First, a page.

Progressivism’s Effects on Marriage and Family

American Protestants have a legacy of preaching whatever cultural norm they decide to embrace during any given era.

In the West, Christianity is recast to conform to Western, market-driven, materialist; consumeristic, social norms and evangelicals are no different. The gospel in U.S. Protestantism has not proven yet to be more powerful than the American Dream. One could easily argue that Protestants gave marriage over to the American Dream 120 years ago or so and that passing laws in Congress on the meaning of marriage won’t change that fact. American Protestants have a legacy of preaching whatever cultural norm they decide to embrace during any given era.

 

Preaching Eugenics: Religious Leaders and the American Eugenics Movement, Christine Rosen. Oxford University Press.

The common use artificial birth control and abortion was driven by eugenics (first to limit procreation among poor whites and then minorities). We have to do a better job of studying America from 1870 to 1940. Progressivism was a dark era unless you were a part of the elite WASPy class.

Here’s what you’ll learn early on in this book: the proliferation of vasectomies, artificial birth-control for women, and abortion among the masses were all eugenic-related initiatives. The widespread use of contraception in the 1960s was (cleverly) re-cast as issues of sexual freedom and expression but that is not the original context. When the Anglicans officially opened the door for Protestants embracing artificial birth control (Lambeth, 1930) it was in full harmony with the adoption of social Darwinism within Protestantism. The other mainline denominations followed and now Protestant evangelicals and Protestant progressives don’t even question artificially preventing pregnancy.

Here’s what happened: during the Progressive era, Protestants in the US and UK began to value material “quality of life” more than anything else. Marriage and family were put on the altar of maintaining a certain material lifestyle. This material lifestyle standard sanctioned the Protestant promotion of eugenics among the poor via vasectomies, artificial birth control for women, and forced sterilizations as well as the promotion of the wide-spread use of artificial contraceptives among the masses post-1930.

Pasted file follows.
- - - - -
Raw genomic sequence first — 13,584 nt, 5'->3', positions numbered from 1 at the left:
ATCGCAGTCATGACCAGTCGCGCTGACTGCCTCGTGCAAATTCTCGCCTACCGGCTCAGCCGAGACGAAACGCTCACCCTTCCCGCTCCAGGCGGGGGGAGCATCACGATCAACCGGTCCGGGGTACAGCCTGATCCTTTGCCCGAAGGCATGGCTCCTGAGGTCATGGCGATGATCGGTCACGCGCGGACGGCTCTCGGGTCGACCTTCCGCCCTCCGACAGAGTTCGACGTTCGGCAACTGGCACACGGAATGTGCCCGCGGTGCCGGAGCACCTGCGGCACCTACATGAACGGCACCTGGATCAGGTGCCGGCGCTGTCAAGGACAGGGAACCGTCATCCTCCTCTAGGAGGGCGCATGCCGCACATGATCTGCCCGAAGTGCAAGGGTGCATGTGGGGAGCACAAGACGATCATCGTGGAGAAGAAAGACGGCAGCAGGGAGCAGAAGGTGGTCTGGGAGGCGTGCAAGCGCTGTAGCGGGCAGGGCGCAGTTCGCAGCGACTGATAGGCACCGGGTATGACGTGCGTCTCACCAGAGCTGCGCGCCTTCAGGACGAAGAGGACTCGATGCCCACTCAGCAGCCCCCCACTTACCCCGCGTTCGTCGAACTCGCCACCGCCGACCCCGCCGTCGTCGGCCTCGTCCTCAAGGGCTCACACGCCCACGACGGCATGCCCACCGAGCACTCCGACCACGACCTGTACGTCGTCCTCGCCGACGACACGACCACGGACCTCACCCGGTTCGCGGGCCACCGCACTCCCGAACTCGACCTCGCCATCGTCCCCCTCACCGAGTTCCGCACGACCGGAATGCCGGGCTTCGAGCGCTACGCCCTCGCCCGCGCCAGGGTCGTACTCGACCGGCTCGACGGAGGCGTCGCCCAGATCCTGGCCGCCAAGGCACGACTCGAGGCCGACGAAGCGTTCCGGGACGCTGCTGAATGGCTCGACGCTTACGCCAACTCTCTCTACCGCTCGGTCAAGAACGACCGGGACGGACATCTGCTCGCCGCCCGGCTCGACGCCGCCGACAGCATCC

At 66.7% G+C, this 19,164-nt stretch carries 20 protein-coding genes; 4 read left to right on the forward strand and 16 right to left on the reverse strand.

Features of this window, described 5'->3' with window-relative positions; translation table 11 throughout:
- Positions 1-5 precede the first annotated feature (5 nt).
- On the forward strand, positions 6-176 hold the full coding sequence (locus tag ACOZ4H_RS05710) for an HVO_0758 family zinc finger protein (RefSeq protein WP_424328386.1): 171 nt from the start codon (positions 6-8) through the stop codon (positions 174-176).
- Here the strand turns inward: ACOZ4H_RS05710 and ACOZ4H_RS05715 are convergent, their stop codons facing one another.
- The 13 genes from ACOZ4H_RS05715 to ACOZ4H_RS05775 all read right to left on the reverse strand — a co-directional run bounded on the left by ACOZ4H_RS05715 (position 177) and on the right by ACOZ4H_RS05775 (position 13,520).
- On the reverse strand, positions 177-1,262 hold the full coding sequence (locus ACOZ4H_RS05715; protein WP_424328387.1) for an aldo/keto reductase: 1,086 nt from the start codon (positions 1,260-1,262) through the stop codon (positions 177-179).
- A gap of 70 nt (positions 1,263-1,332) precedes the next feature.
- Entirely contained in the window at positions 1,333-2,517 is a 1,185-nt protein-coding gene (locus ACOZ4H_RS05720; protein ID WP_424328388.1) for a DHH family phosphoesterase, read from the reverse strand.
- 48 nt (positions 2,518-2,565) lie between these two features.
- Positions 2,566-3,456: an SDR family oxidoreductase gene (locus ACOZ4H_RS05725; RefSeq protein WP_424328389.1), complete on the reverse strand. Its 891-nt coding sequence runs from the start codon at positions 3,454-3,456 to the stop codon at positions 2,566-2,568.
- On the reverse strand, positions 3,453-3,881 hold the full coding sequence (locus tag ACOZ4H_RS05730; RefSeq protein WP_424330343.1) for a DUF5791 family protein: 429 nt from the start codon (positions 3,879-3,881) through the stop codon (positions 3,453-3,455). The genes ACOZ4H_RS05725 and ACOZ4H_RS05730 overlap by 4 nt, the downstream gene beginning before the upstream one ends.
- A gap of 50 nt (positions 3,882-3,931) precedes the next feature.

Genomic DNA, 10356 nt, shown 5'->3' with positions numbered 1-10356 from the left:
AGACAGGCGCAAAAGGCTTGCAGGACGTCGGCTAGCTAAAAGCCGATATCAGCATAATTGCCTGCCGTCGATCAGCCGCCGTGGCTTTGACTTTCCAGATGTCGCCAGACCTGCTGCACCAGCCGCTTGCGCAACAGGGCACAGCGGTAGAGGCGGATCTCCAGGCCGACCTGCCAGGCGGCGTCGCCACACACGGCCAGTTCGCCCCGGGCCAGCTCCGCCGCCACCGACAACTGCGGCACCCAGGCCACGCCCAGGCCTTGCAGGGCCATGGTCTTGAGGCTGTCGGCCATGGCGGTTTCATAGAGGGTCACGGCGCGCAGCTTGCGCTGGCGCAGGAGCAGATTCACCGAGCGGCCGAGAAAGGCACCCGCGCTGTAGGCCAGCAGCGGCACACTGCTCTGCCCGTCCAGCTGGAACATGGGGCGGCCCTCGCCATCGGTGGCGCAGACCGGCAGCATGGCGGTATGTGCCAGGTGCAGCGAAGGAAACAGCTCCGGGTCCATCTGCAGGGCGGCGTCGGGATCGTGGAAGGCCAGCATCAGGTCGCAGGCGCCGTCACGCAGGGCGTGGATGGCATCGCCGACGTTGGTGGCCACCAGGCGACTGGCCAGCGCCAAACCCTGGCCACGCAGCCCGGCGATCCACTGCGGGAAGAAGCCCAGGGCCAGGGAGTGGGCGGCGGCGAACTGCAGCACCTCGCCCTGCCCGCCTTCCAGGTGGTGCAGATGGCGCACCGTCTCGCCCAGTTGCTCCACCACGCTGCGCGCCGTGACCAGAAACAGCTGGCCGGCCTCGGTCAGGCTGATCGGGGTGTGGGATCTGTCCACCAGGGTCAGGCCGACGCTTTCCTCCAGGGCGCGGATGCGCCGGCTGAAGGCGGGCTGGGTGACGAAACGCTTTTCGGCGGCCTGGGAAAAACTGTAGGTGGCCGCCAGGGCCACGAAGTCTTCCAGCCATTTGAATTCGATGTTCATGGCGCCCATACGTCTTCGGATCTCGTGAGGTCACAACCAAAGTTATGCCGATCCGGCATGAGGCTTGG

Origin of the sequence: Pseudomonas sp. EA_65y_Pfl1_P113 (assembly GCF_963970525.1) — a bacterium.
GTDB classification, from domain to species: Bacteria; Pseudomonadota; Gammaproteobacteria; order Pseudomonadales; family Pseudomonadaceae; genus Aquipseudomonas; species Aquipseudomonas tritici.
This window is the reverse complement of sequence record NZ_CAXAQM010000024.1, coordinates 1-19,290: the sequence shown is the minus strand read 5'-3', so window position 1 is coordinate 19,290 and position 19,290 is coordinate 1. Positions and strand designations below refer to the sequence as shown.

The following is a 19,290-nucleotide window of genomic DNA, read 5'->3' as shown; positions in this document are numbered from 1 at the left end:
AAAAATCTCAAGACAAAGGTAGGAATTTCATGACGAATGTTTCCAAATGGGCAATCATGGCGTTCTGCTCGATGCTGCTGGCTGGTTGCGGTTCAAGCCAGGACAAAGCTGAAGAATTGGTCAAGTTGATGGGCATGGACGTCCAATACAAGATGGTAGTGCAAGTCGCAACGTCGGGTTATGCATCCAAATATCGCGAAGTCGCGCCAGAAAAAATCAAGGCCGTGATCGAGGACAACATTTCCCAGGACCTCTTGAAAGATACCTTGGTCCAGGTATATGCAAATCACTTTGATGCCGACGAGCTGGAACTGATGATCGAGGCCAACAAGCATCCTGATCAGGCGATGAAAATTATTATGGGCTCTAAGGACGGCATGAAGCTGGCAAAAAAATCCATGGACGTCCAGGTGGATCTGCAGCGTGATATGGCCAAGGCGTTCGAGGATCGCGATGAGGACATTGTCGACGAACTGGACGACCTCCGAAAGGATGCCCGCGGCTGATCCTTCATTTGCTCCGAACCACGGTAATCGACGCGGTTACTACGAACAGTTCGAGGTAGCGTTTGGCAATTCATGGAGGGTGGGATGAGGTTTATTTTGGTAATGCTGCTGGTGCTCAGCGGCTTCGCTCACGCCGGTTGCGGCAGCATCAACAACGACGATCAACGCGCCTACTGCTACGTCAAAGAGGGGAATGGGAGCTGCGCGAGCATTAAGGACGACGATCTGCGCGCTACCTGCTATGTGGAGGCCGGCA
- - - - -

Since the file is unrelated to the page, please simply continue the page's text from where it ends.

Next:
In 1840, the average American family had 6.14 children, by 1900 that number had dropped to 3.56, and today that number is about 2.01. American Protestantism died, some argue, in the West when material lifestyle preferences, wedded with Protestant work ethic, determined how Christians defined marriage, family, vocation, residential housing patterns, caring for the poor, where to establish churches, and so on.

In the West, Christianity is recast to conform to Western, market-driven, materialist; consumeristic, social norms and evangelicals are no different. The gospel in U.S. Protestantism has not proven yet to be more powerful than the American Dream. One could easily argue that Protestants gave marriage over to the American Dream 120 years ago or so and that passing laws in Congress on the meaning of marriage won’t change that fact. American Protestants have a legacy of preaching whatever cultural norm they decide to embrace during any given era.

Anthony Bradley, from his Facebook page.